Moreover, Yoga offers a great support to injured people. Several studies have shown how yoga can boost the effects of the treatments to recover from several injuries and diseases. It’s worth mentioning the story of Garth McLean, afflicted by sclerosis multiple, who decided to fight his battle with the power of yoga, practicing and teaching it.

Last but not least, the army of the pro athletes who chose yoga as a tool to improve their performances is growing day by day. Sport stars like Novak DjokovicAndy MurrayRyan Giggs are just some examples of the people who, thanks also to yoga, make the difference in their own sports.

Whatever it brought you to yoga, it’s useful to keep in mind the words of a great yogin: “Harmonising heart with mind and mind with body is the key to achieving the goal of Yoga – inner peace.” (Mira Mehta)

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30 things I learned in my 30 years of life / 30 cose che ho imparato nei miei 30 anni di vita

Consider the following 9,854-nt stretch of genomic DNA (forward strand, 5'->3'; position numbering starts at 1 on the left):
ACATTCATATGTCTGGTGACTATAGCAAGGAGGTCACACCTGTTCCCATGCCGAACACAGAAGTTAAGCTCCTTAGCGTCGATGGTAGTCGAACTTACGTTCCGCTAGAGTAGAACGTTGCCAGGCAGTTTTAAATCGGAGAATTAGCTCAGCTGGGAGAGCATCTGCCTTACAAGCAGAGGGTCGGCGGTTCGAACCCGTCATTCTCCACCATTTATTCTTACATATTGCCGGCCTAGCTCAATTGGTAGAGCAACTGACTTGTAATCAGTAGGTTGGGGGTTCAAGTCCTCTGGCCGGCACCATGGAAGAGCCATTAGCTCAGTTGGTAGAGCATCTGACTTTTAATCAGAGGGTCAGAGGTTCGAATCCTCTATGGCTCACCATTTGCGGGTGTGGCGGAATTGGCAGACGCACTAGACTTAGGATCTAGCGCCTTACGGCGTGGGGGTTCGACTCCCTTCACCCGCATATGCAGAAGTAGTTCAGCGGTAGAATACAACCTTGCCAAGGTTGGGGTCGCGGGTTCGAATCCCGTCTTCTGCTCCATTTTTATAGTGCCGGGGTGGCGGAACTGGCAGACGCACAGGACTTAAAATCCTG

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30 things I learned in 30 yearsYes, today is the day. Happy birthday to me!
Thirty years. Cool, isn’t it?
Since that’s a very round figure, I spent the last few days thinking about the thirty things I learned in my thirty years of life on Earth. Here they are.

1) Help who deserves your support. Just don’t expect something back. Helping someone means acting with no ulterior motives.
2) Be the person your dog thinks you are.
3) Treat items and stuff well when you are in a store. There are people who actually work there, so pay them respect.
4) Don’t forget your origins and where you come from. Never.
5) You will be never ready enough when a person you love will be gone forever.